A financial expert testifying for the parents of a child killed in the 2012 Sandy Hook school shooting estimates that Alex Jones and his media company are worth between $135 million and $240 million as they seek damages that higher than the $4.1 million they secured a day ago. the US conspiracy theorist’s lies about the massacre.
The expert, Bernard Pettingill, said from the witness box in an Austin courtroom that Jones and his company Free Speech Systems made more than $50 million annually between 2016 and 2021 — even when popular social media companies banned him from promoting himself through them — because of his “rabid following” of millions.
Pettingill added that it was difficult to read Jones’ financial outlook precisely because he used a web of empty companies that own nothing and employ no one to move money from him.
Jones also reported loans totaling more than $50 million in an apparent bid to make it look like he’s worth less than he is, and he failed to release the financial data Pettingill needed to form his assessment, testified. the expert.
But Pettingill said he saw evidence that Jones could withdraw — or pay for itself — $18 million from Free Speech Systems between 2015 and 2018. was a complicated ruse to gain support for gun control reform, Jones paid himself $62 million, Pettingill said.
“We can’t put our finger on what he does for a living,” Pettingill said of Jones’ ability to capitalize on unhinged, baseless conspiracy theories. “He didn’t ride a wave – he created a wave.”
For his part, Jones’ attorney, Federico Andino Reynal, questioned whether Pettingill’s estimate was responsible for the various pending legal battles he faces.
Pettingill’s testimony came after a 12-member jury on Thursday ordered Jones to pay $4.1 million to the parents of a six-year-old boy killed in the Sandy Hook school shooting in Newtown, Connecticut. The shooting on December 14, 2012, killed 20 children and six staff members.
The verdict followed a two-week trial in the city where Jones’ radio show and webcast Infowars is based.
But $4.1 million may not be all Jones has to pay. That amount is to compensate the parents of plaintiffs Neil Heslin and Scarlett Lewis, parents of six-year-old Jesse Lewis.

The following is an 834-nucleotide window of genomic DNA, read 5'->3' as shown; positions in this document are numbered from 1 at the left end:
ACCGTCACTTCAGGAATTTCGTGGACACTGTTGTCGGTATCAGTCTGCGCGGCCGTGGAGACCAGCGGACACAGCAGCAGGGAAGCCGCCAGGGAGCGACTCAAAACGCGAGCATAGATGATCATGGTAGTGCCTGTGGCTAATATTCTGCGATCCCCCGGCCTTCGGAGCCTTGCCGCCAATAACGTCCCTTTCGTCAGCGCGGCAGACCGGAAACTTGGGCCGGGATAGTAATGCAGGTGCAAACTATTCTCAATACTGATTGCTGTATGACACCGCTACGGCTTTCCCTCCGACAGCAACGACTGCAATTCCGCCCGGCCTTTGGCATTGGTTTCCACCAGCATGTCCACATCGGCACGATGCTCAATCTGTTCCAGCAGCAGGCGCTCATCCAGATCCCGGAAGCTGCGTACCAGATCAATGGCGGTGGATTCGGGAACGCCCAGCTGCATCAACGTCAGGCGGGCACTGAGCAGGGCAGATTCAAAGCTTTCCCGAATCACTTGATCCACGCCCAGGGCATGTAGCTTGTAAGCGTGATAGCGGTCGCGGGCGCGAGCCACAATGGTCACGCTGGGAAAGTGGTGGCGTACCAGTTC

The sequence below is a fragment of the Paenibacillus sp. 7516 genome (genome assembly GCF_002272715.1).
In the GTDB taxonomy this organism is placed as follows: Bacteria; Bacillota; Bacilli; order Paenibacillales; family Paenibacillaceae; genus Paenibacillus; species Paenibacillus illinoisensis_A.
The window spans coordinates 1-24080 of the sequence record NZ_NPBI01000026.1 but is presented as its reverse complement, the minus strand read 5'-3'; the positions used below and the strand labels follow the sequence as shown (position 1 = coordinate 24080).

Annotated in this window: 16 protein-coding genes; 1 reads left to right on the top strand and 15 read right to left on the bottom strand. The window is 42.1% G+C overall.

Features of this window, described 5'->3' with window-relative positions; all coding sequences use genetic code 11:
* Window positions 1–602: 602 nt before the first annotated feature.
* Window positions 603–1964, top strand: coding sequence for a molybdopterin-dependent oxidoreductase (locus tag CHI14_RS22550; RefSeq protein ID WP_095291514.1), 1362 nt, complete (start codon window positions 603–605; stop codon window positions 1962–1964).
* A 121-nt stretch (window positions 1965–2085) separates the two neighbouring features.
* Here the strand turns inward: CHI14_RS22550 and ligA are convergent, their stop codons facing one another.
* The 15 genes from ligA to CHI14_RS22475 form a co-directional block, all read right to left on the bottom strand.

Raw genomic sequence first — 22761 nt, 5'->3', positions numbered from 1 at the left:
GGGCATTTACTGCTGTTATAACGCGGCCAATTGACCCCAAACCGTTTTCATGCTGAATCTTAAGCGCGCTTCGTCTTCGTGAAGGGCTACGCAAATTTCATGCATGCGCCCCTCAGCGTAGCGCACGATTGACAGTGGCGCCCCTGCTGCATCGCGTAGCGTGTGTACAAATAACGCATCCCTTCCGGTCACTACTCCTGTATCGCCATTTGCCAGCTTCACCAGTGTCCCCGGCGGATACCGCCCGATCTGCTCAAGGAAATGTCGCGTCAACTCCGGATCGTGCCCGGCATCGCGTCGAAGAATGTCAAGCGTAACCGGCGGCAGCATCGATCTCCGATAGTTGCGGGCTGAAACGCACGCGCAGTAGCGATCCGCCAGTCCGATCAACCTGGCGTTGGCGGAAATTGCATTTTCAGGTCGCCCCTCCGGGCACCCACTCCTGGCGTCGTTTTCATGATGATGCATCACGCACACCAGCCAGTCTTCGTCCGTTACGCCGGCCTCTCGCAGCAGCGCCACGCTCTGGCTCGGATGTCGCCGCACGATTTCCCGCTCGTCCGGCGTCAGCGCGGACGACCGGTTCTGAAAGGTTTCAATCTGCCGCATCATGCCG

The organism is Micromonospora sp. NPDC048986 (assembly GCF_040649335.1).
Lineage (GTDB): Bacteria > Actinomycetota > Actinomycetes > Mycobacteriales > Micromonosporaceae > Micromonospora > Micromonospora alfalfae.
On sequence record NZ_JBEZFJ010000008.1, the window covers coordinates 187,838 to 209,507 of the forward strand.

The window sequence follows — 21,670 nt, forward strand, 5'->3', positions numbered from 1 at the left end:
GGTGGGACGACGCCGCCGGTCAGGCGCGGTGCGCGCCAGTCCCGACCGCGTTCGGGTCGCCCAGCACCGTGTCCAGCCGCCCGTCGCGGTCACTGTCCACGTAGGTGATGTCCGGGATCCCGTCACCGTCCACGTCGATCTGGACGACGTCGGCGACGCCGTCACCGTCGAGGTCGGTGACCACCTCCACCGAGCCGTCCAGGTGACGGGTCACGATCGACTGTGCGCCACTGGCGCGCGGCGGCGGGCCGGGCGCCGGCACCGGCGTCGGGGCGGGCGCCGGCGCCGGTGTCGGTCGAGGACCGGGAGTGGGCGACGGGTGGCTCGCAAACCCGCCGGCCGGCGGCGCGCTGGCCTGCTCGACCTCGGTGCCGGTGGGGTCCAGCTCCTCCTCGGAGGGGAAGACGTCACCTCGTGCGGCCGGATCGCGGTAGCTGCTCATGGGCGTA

But the parents are also seeking punitive damages, which could be awarded in addition to compensation for what a jury found to be particularly blatant conduct by a defendant.
Jurors would begin to deliberate on what is essentially a second verdict after Pettingill stepped off the witness stand late Friday morning.
Mark Bankston, an attorney representing Heslin and Lewis, thanked the jurors on Thursday for the damages. But he said Friday he hoped the judges would send “a very, very simple message — and that’s stop Alex Jones, stop monetizing misinformation and lies. Please.”
Heslin and Lewis testified that Jones’ followers harassed them for years under the false belief that the parents were lying about their son’s death. They accused Jones of defaming them and intentionally inflicting emotional distress on them.
Jones tried to distance himself from the conspiracy theories during his testimony, saying he was sorry if he hurt the parents’ feelings, while acknowledging that Sandy Hook was “100% real”.
Kyle Farrar, a parental attorney, urged jurors during closing arguments on Wednesday to hold Jones responsible for profiting from their son’s death.
Reynal, Jones’ attorney, told the jury Wednesday that Infowars had reported “irresponsibly” about Sandy Hook, but said his client was not liable for the actions of his followers.
Jones’ company, Free Speech Systems, filed for federal bankruptcy protection last week. Jones said on Monday’s broadcast that the filing will help the company stay afloat as it appeals the outcome of the Austin case.
The bankruptcy order ended a similar but much larger libel suit filed by multiple Sandy Hook families in Connecticut, where, as in Texas, he has already been found liable. He also faces another lawsuit brought by other parents in Texas.
Jones could also be charged with perjury after one of the most memorable episodes of the Austin trial, when Bankston revealed to the defendant in the civil case that his legal team “made a mistake” and provided “every text message” that Jones had written for the past two years.
Those messages contained lyrics ostensibly contradicting claims Jones had made under oath in a previous statement that he had nothing on his phone related to the Sandy Hook massacre. Bankston said he notified Jones’ lawyers about the apparently inaccurate leak, but the defense never took steps to label the communications “privileged,” which could have kept them out of court.
Bankston also said Thursday that the congressional committee investigating the January 6 attack on the United States Capitol had asked the panel to provide the texts of Jones, a prominent supporter of former President Donald Trump.
A pro-Trump mob carried out the attack on the Capitol, and the panel apparently wants to see what communications the deposed president’s team may have had with Jones.
Bankston said he intended to comply with the request unless a judge ordered him to do otherwise. It was unclear if and when that might happen.